For more information about the C.I.A. approach to reading, please check out Read Side By Side.
I bet every mom or dad out there could yammer on for about twenty minutes about various sleep issues their family had struggled with at one time or another. Usually the headline to all of these stories is: NOT ENOUGH SLEEP. I don’t think I’ve ever heard a parent worry that their child was sleeping too much.
Both of my kids sleep in the own beds all night long, but the problem is, bedtime is at 10 PM and they wake up at 6:45 AM. Jenna(2.5) will take a twenty minute nap in the car on the way to pick up Bruce from school, but that’s it. The real bugger is, that both Bruce and Jenna seem fine with this amount of sleep. My husband and I on the other hand, are ready to eat them.
We have always had a really good, regular bedtime ritual with both our kids. Bath, pajamas, teeth brushing, story-time, snuggle, lights out, etc. At seven, Bruce is really easy at bedtime. Our two-year-old is the problem (big surprise). Somebody needs to lie down with Jenna until she falls asleep, and that can take anywhere from five minutes to an hour. Starting the bedtime ritual at 8 instead of 9 only means that you will be snuggling next to Jenna for two hours instead of one. She gets up to use the potty at least three times, and she worms around in bed so much that when she wakes up in the morning her hair looks like this:
Today I had an epiphany. The years between snuggling and “see’ya in the morning” are really short. I’m sure there are mothers all over the world who sadly, wish they could lie down in bed next to their healthy child with her head on their shoulder one more time. Instead of being frustrated as I look at the clock and Jenna ask for a drink of water one more time!, I should relax. I should focus on controlling the things that I can control.
So today I am going to buy nicer sheets for my daughter’s bed. The ones she has are really cute, but are polyester awful. They probably aren’t helping her hair situation either. The other thing I’m going to do is order a subscription to Click magazine. We already get Ladybug for Jenna and Cobblestone for Bruce. My husband and I have read every book in our home library about a million times. I don’t like bringing actual public library books into our kid’s bedrooms because I’m afraid they will get lost. Magazines are nice for bedtime because they are new material. And if I have to read Clifford Goes to Dog School one more time I think I am going to lose it, literally and figuratively.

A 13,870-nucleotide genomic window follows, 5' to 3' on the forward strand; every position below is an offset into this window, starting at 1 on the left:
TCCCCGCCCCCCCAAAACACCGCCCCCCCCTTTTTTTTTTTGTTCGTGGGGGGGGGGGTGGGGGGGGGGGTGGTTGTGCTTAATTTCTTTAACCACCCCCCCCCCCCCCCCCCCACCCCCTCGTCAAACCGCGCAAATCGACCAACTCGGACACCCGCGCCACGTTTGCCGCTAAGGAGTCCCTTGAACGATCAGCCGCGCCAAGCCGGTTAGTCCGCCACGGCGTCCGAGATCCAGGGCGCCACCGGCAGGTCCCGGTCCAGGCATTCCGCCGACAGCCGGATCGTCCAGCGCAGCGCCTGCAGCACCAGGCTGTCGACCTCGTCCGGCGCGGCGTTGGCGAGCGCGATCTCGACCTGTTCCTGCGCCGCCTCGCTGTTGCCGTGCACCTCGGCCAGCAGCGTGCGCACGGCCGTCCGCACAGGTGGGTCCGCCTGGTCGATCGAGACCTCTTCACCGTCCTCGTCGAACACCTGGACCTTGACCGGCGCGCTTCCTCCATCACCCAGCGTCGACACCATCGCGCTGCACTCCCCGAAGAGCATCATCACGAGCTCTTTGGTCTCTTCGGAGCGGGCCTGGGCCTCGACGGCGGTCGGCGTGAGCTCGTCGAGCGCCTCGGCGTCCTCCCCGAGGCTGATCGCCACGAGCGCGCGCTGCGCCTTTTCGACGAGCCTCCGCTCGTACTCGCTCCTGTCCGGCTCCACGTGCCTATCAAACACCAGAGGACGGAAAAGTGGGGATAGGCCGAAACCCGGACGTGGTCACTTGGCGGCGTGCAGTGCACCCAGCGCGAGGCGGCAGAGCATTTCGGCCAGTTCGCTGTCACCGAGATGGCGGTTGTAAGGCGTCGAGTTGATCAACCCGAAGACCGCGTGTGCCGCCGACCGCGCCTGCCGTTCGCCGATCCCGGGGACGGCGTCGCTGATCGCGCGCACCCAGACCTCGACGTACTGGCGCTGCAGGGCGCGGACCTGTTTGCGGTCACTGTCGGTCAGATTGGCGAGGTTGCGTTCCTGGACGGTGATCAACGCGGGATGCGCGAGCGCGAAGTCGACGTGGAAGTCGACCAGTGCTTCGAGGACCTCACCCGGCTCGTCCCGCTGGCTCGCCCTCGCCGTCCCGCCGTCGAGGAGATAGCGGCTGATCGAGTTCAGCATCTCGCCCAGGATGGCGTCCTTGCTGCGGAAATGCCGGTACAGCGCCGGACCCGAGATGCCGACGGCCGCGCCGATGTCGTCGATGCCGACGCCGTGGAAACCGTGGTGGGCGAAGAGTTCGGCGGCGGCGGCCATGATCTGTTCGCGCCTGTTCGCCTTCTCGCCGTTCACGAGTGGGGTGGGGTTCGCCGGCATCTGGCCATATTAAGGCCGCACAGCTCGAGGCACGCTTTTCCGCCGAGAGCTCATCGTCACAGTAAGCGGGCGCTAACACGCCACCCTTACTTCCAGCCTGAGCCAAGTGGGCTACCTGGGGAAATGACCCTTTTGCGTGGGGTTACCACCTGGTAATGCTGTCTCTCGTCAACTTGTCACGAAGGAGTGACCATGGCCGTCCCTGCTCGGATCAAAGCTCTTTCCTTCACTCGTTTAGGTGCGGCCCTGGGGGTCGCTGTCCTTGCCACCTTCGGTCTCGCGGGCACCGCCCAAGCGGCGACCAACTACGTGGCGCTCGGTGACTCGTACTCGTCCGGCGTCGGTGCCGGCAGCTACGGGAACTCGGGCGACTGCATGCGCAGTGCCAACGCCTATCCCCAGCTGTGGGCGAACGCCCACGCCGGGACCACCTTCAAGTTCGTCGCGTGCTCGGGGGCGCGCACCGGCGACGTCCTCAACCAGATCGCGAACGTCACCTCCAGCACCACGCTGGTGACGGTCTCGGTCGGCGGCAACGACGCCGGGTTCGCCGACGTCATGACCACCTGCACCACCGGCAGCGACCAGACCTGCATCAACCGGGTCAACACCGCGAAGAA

March is usually pea-planting time where we live, but this month I’ve been lazy. It’s a good thing too, because today we woke up to snow!
Our composters were frozen shut.
Asparagus tips were poking up through ice.
Our artichokes and rhubarb got pounded. I think I might wait until April to put my kids to work planting peas this year…
Historical Heroes, Wickedly Funny Profiles of Six Time-Honuored Megastars! by Mike Kelly Publishing is a really obscure (but wonderful) book that I happened to come across in a used book store. It is so off the beaten path that it took me a while to hunt of up the Amazon link for it. This is probably due to the book being of British publication, and intended for British audiences. Some of the humor is also very British, and a bit over Bruce’s head, but most if he thinks is hysterical.
Bruce(6y) and I are are reading this book together at bedtime, and enjoying it quite a bit. Each section is about 100 pages long, so this book is really an anthology of six biographies about Joan of Arc, Charles Darwin, King Tut, Napoleon, Shakespeare, and Julius Caesar. There are lots of cartoon-like illustrations to grab Bruce’s attention, but not so many that this would qualify as a graphic novel. Due to the nature of the book, you do not have to read the biographies in chronological order. So far we have read the Napoleon and Charles Darwin section.